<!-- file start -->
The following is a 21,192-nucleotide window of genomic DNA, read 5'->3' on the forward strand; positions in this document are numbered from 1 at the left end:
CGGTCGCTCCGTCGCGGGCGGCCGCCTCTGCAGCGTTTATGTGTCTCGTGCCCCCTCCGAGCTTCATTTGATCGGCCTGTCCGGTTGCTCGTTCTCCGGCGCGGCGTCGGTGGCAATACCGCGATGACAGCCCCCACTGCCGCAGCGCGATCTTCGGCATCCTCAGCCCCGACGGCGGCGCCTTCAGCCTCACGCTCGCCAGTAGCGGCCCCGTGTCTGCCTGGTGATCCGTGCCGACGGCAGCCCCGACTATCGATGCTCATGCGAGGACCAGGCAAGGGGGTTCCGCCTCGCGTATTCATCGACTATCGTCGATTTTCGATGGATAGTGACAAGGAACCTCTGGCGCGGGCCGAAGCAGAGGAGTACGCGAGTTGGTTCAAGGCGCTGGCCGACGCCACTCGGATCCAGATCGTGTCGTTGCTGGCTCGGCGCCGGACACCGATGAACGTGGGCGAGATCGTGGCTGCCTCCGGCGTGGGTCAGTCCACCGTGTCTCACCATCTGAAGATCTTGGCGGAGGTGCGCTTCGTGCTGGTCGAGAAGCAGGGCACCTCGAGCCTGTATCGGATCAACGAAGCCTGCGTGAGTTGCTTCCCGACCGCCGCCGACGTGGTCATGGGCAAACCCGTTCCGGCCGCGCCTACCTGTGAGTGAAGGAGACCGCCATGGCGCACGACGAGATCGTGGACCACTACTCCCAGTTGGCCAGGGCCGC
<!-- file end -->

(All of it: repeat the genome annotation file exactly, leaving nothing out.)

The following is a 21,192-nucleotide window of genomic DNA, read 5'->3' on the forward strand; positions in this document are numbered from 1 at the left end:
CGGTCGCTCCGTCGCGGGCGGCCGCCTCTGCAGCGTTTATGTGTCTCGTGCCCCCTCCGAGCTTCATTTGATCGGCCTGTCCGGTTGCTCGTTCTCCGGCGCGGCGTCGGTGGCAATACCGCGATGACAGCCCCCACTGCCGCAGCGCGATCTTCGGCATCCTCAGCCCCGACGGCGGCGCCTTCAGCCTCACGCTCGCCAGTAGCGGCCCCGTGTCTGCCTGGTGATCCGTGCCGACGGCAGCCCCGACTATCGATGCTCATGCGAGGACCAGGCAAGGGGGTTCCGCCTCGCGTATTCATCGACTATCGTCGATTTTCGATGGATAGTGACAAGGAACCTCTGGCGCGGGCCGAAGCAGAGGAGTACGCGAGTTGGTTCAAGGCGCTGGCCGACGCCACTCGGATCCAGATCGTGTCGTTGCTGGCTCGGCGCCGGACACCGATGAACGTGGGCGAGATCGTGGCTGCCTCCGGCGTGGGTCAGTCCACCGTGTCTCACCATCTGAAGATCTTGGCGGAGGTGCGCTTCGTGCTGGTCGAGAAGCAGGGCACCTCGAGCCTGTATCGGATCAACGAAGCCTGCGTGAGTTGCTTCCCGACCGCCGCCGACGTGGTCATGGGCAAACCCGTTCCGGCCGCGCCTACCTGTGAGTGAAGGAGACCGCCATGGCGCACGACGAGATCGTGGACCACTACTCCCAGTTGGCCAGGGCCGC